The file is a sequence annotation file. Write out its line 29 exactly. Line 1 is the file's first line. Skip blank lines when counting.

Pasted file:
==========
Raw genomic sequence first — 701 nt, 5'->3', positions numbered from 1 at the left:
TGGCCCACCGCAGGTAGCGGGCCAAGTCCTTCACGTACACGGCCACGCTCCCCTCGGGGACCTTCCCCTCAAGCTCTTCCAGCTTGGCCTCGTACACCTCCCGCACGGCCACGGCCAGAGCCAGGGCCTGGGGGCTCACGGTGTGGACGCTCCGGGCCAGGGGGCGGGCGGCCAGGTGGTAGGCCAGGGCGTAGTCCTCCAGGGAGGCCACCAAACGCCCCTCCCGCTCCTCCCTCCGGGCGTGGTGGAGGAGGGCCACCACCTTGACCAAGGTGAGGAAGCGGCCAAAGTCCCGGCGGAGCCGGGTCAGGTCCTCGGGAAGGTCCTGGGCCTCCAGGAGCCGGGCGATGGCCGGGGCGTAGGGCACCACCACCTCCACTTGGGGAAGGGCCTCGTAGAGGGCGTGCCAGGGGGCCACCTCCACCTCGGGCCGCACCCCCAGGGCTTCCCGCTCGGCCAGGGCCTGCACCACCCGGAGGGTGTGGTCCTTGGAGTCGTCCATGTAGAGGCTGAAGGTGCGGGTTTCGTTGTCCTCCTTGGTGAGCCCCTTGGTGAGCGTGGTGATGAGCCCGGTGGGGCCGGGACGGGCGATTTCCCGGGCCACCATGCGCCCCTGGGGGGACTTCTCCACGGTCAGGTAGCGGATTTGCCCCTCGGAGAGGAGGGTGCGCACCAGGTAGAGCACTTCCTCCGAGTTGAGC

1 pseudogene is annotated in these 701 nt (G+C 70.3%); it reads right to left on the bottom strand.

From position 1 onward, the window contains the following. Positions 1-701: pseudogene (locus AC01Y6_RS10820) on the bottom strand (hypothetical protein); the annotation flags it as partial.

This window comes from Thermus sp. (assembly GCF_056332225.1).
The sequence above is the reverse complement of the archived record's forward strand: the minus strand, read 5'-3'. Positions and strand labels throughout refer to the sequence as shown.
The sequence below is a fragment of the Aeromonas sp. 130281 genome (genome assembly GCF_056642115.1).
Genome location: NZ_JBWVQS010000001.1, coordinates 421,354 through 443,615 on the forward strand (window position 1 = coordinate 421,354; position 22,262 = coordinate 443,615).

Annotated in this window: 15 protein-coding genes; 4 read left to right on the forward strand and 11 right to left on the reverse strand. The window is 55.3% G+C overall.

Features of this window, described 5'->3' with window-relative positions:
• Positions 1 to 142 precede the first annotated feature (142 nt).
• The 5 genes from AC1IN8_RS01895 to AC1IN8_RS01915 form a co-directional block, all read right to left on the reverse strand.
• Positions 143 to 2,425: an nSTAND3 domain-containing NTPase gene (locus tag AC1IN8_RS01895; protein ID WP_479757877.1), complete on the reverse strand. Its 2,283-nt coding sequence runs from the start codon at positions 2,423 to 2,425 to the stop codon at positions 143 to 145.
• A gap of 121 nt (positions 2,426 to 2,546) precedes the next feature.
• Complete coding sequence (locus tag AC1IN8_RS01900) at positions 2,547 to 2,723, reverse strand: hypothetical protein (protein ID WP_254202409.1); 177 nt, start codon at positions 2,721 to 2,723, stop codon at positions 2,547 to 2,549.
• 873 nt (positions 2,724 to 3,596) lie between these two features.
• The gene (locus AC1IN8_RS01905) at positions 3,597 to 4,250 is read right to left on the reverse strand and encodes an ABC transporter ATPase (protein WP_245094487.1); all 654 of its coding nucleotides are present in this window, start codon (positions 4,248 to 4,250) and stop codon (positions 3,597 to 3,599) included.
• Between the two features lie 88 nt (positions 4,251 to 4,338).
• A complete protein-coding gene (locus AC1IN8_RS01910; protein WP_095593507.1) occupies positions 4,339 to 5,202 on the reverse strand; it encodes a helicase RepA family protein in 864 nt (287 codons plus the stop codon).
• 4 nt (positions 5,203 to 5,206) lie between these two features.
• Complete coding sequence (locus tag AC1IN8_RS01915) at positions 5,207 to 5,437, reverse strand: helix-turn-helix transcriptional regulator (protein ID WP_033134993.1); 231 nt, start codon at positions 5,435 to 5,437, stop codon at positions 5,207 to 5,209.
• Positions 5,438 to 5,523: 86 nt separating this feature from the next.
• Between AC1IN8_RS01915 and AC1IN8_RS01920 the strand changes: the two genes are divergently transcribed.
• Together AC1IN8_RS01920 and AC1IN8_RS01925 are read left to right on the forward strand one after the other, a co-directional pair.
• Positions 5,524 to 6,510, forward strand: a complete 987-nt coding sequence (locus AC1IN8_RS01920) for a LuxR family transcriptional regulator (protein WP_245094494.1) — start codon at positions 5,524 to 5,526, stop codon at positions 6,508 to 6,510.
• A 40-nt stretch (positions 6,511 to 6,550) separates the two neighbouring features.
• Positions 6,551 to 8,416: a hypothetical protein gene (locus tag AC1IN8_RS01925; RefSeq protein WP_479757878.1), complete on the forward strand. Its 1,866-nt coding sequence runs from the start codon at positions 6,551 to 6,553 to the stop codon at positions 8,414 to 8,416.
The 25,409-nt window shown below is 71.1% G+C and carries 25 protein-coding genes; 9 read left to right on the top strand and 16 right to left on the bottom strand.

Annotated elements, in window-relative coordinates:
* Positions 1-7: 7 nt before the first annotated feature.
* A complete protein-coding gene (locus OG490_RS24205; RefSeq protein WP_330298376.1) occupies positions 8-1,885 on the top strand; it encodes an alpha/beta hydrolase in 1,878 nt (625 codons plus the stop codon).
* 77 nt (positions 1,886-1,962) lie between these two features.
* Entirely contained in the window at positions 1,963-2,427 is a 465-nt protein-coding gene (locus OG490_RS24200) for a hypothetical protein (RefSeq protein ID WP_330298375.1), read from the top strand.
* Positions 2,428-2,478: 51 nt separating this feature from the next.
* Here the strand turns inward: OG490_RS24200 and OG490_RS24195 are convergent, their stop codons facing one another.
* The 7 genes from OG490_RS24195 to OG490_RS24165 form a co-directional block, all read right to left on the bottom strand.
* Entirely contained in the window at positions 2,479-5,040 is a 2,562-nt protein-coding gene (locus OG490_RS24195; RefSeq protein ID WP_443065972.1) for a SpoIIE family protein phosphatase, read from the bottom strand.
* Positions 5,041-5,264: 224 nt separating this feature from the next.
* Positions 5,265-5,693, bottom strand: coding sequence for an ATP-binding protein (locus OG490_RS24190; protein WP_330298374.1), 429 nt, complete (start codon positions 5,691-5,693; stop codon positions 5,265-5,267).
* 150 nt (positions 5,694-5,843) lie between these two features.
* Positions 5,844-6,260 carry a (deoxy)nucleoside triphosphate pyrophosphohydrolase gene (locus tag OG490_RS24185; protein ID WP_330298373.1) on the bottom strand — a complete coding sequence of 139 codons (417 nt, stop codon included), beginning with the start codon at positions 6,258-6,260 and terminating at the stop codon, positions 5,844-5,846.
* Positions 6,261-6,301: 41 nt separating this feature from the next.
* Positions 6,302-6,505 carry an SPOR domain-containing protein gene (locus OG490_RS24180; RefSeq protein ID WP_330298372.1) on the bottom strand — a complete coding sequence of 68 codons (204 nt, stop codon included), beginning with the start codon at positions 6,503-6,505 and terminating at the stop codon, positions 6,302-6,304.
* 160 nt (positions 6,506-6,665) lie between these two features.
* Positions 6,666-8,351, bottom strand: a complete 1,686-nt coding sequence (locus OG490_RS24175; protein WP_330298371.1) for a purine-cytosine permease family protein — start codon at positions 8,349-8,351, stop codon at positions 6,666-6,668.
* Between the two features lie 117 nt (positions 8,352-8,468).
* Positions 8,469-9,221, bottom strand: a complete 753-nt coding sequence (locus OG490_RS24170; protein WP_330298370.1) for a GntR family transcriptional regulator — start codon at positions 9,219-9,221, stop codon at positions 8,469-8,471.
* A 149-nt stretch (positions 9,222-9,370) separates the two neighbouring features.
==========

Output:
Annotated elements, in window-relative coordinates: